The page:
Muscle is not the sole substance of protein in the body; enzymes are made of protein, many transmitters and hormones, hair, etc. … But those are pretty much steady state and smaller amounts, in terms of variation in rate of catabolism and synthesis muscle is the big player.
The process of getting the amino acids into serum, elevating the level, elevating insulin, and impacting that balance, varies with different protein sources. Whey causes a brief spike, higher and shorter, while casein’s peak was lower and more prolonged. Whey and had a major impact on protein synthesis and fairly little decrease on proteolysis (breakdown). Casein OTOH had a more mild impact on protein synthesis but substantially decreased the rate of proteolysis for hours later. On net the slow digestion resulted in more protein retention.
Of course this was in young adults and not taking into account timing of exercise. The conclusion of that article noted that what happens in the young is definitely not the same as what happens to us as we age.
So here’s another article!
So bottom line - more protein over a 24 hour period above and beyond something like 25% of your daily calories is not going to do much for you. You won’t store it. Probably divvying it up something like 20 grams of whey right after resistance exercise (to maximally stimulate synthesis), followed by some slower to absorb protein like casein a bit later (to inhibit proteolysis) along with regular healthy meals, is the best tactic to maximizing your net gain.
I thought it was corn and beans that made the complete protein. The rice, unless it’s unrefined, can’t do that.
Jesus Christ, please read some basic information on nutritional biochemistry before repeating baldly uninformed factoids from random internet sources.
Yes, you can get complete proteins (e.g. those that include the nine essential amino acids required for human nutrition) from vegetable sources. And in general, you get some proportion of all twenty-two ‘standard’ amino acids from dietary sources. Getting a sufficient quantity in the correct proportion can be tricky and requires an extensive understanding of nutritional balance. In general, amino acids are reduced from proteins by proteases such as trypsin and pepsin rather than being consumed in ‘simple’ form, mostly because people prefer to eat steak and chicken rather than nasty reeking slurries of protein precursors.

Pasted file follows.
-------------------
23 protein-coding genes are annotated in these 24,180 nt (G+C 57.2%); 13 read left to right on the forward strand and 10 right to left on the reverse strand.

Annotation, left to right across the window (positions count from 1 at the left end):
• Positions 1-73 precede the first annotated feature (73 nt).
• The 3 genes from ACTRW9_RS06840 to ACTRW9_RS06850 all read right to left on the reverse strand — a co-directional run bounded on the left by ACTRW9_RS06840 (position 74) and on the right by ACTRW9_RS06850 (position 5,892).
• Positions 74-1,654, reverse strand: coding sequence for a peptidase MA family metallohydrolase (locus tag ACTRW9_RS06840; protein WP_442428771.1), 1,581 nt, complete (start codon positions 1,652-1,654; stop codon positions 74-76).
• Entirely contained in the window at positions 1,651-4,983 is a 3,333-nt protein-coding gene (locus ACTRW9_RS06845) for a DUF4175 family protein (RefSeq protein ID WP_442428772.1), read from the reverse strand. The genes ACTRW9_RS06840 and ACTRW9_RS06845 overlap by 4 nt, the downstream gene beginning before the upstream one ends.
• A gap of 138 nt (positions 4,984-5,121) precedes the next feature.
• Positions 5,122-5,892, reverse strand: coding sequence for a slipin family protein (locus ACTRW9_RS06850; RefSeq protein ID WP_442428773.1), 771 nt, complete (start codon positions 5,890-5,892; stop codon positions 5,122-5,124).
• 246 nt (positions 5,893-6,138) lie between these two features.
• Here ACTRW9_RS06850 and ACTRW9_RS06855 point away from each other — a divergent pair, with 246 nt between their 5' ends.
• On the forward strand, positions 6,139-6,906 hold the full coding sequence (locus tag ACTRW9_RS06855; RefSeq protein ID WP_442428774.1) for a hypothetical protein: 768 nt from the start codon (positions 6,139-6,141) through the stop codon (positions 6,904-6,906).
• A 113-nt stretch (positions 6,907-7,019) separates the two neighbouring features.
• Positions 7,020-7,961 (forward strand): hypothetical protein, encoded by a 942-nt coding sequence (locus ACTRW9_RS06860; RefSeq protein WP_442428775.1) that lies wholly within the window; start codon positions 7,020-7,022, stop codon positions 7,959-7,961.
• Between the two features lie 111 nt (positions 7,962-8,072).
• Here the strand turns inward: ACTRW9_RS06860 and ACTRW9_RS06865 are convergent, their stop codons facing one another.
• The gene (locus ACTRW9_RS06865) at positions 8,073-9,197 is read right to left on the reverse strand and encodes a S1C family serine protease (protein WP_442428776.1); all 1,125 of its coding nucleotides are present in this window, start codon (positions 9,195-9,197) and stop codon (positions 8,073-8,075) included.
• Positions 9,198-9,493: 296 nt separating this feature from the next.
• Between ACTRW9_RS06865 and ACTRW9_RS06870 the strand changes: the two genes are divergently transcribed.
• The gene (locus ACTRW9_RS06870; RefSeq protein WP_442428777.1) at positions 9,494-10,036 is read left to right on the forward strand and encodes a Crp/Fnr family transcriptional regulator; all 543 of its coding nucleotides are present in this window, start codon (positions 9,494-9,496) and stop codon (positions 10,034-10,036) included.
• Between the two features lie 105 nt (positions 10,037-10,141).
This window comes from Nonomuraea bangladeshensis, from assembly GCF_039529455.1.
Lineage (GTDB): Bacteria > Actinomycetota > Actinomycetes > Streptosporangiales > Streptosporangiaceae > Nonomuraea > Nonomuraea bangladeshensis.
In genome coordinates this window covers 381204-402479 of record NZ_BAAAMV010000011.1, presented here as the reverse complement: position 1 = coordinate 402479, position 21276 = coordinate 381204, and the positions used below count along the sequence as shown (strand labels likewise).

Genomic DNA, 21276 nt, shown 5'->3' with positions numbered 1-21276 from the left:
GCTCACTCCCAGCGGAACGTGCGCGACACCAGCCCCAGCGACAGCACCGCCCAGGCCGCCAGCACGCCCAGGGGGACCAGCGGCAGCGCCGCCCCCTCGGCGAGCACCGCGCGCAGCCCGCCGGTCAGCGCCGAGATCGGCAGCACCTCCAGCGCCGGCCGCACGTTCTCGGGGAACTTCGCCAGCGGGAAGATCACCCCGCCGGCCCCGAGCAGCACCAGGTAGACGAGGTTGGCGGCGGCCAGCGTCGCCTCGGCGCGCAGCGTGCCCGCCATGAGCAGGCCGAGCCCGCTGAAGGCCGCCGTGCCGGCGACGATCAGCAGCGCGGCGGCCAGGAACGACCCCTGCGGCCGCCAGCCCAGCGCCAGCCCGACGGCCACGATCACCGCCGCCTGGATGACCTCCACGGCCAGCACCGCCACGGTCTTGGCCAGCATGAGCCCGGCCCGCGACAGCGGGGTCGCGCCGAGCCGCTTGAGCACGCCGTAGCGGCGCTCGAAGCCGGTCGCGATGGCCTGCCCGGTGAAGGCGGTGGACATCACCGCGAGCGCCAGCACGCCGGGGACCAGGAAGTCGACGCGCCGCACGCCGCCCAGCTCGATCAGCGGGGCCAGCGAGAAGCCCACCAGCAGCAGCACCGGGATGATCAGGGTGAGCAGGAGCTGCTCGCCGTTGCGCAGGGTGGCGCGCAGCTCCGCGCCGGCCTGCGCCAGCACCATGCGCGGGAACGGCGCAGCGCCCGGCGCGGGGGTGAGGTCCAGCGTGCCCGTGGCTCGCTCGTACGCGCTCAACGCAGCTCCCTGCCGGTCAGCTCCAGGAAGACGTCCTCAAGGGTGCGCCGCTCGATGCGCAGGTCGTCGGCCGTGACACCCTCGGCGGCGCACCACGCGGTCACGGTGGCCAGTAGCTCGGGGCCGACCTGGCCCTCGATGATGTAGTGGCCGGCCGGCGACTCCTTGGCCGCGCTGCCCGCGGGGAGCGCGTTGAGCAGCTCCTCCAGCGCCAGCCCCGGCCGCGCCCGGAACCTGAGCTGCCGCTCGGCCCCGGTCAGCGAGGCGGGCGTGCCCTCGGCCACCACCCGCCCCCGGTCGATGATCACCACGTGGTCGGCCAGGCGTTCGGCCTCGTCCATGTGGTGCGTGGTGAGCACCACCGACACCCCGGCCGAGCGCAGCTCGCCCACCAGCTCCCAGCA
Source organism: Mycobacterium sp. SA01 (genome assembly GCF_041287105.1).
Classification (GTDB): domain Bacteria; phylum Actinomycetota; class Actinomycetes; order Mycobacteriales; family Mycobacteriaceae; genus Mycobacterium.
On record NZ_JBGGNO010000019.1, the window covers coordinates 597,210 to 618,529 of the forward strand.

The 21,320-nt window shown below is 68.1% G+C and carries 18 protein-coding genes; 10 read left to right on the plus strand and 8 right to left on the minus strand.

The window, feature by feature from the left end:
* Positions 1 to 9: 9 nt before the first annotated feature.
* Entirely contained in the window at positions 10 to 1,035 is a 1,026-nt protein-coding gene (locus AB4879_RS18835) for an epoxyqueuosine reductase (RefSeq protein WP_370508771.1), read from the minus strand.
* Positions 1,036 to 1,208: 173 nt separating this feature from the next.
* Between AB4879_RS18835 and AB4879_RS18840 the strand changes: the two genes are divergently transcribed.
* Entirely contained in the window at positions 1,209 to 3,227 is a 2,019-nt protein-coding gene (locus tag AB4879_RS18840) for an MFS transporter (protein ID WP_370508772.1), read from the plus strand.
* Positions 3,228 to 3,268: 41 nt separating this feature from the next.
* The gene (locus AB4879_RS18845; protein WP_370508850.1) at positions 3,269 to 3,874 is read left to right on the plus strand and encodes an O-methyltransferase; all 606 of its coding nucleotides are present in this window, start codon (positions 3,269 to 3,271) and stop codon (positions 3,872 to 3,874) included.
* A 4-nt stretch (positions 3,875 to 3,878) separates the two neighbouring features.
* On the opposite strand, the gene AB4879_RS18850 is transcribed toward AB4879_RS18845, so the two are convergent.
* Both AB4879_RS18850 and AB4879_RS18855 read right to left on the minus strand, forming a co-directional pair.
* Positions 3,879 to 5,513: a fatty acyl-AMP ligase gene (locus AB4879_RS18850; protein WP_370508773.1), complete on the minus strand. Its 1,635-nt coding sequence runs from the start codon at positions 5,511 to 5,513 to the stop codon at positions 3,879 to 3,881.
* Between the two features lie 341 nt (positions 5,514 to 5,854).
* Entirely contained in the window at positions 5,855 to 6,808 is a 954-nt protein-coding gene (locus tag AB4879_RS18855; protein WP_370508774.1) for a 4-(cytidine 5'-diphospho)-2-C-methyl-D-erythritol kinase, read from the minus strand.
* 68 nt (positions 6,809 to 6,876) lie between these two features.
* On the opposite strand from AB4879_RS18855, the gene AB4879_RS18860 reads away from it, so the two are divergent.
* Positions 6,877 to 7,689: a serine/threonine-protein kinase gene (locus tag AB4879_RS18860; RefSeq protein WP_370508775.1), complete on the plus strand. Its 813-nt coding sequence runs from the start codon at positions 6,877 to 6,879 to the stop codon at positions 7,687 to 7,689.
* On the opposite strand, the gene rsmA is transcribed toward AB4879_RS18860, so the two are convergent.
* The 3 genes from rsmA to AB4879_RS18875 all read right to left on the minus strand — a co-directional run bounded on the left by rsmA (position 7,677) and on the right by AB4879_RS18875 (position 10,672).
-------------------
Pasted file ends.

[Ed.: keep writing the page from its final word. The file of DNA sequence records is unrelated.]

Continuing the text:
All of the structural elements of both plants and animals are formed by proteins, or (in the case of skeletal material) the deposits of proteins that have since been recycled.
The body has no mechanism for ‘storing’ protein other than by creating muscles or other structures, period. There is a small amount of protein in the circulation system at any given time, and proteins will be recycled and recovered by tissue that isn’t being regularly exercised, but there isn’t any reservoir for storing protein for some later purpose. Hence, the necessity of ensuring an adequate protein load before or after strengthening exercise.
Stranger it really is not so tricky to get adequate high quality protein from vegetable sources.
Rice is low in lysine and fine in others including methionine. As is corn. And wheat based pasta and tortillas. OTOH yourtypical legume is fine on lysine and low on methionine. So having some legumes and some grains in a day will usually suffice. Tofu and quinoa are complete by themselves. So is chia. The other essential amino acids than lysine and methionine are pretty hard not to get in any protein source, so a vegan only needs to make sure to have some reasonable amount of by itself complete protein or match up some grain/seed (corn, rice, wheat, etc.) with some legumes over the course of the day. No PhD in nutrition required.
And protein from many sources will result in elevation in serum amino acid levels for many hours, see the data on casein above. More than what is a small amount to most people’s minds.
If you are going to blast other posters please be sure you are not spouting off uninformed factoids yourself.